Senior Member Futs's Avatar
    Join Date
    Dec 2007
    Location
    Orange CA, Big River
    Posts
    4,549

    Default

    What kind of cam? roller or flat tappet?

  7. #5
    Senior Member jamesblown97's Avatar
    Join Date
    Mar 2011
    Location
    st george ut
    Posts
    265

    Default

    if the motors in the boat on the trailer level the motor out with the trailer and leave the pump disconnected DO NOT RUN THE PUMP DRY. flat tappet cams and roller cams have different break in methods which kind do you have? and make sure timing is pretty close before you fire it up and try to make sure evreything is lined out motor wise before you fire it wiring water lines timing fuel ignition etc.. let us know what style cam you have and we can go from there. Pig

  8. #6
    Senior Member
    Join Date
    Jan 2012
    Location
    St. Louis, MO
    Posts
    112

    Default

    Quote Originally Posted by Romper Stomper View Post
    Well, I finally got most of the glass work and wood work done on my cvx-20 and mildly built the engine. Stock bore, 9:1 comp, mild cam, basic port on heads, alum. intake, 750 carb. My question is about the cam break-in. Can I do it on the trailer or should I do it on a stand before I even install it? Are there any straight up no-nos when it comes to running a jet dry? I am a car guy and this is my first boat, so I would appreciate any info from you folks that have been doing this for a while. Thanks in advance.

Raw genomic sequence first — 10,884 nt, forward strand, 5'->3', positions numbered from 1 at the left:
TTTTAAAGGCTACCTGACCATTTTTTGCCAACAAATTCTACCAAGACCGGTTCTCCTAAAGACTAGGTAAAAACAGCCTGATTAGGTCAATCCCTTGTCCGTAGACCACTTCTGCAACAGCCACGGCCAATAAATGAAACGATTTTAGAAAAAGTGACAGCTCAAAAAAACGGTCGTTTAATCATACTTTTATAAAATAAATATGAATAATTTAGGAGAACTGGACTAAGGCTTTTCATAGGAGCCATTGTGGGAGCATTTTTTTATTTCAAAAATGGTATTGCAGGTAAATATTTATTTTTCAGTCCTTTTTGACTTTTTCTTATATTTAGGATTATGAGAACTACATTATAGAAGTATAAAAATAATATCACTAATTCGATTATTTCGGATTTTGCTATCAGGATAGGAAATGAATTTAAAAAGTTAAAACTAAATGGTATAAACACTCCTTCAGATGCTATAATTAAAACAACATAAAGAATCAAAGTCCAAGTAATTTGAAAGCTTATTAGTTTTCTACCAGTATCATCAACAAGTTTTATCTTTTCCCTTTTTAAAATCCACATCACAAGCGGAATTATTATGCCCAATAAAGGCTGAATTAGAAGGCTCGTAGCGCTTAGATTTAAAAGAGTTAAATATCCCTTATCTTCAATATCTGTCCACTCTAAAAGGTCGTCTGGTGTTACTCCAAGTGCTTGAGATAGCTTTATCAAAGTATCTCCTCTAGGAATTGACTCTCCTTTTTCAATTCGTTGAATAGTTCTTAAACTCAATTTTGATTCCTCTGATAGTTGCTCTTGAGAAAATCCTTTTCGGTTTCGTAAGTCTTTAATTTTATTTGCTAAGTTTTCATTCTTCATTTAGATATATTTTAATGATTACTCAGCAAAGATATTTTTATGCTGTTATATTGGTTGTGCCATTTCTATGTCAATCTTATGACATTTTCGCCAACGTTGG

Build yourself a hillbilly break-in stand.

    Make sure you prime the pump thoroughly with a drill before dropping the distributor in. My BBC took forever to flow oil out of the left side pushrods when I primed it. Use a high-zinc break-in additive. Make sure the carb has fuel (use a cheap electric pump like I did) before you try and fire it. Ensure that the float isn't hung up and dumping fuel straight into the manifold. Triple-check the distributor phasing and initial timing so the mother (hopefully) fires right up. Don't give it any water until it fires. Bring up to 2000-2500 rpm for 20 minutes. Check timing after it's running to ensure that it's not retarded too far so you don't burn up your exhaust valves. Shut it down abruptly (and turn the water off) if you have any issues that you need to fix, then start it up and run at 2000-2500 rpm for the rest of the break-in period. Keep a fire extinguisher nearby. Good luck!

    Oh, and post pics of your CVX-20. I always wanted one of those.....
    Attached Thumbnails Attached Thumbnails Click image for larger version.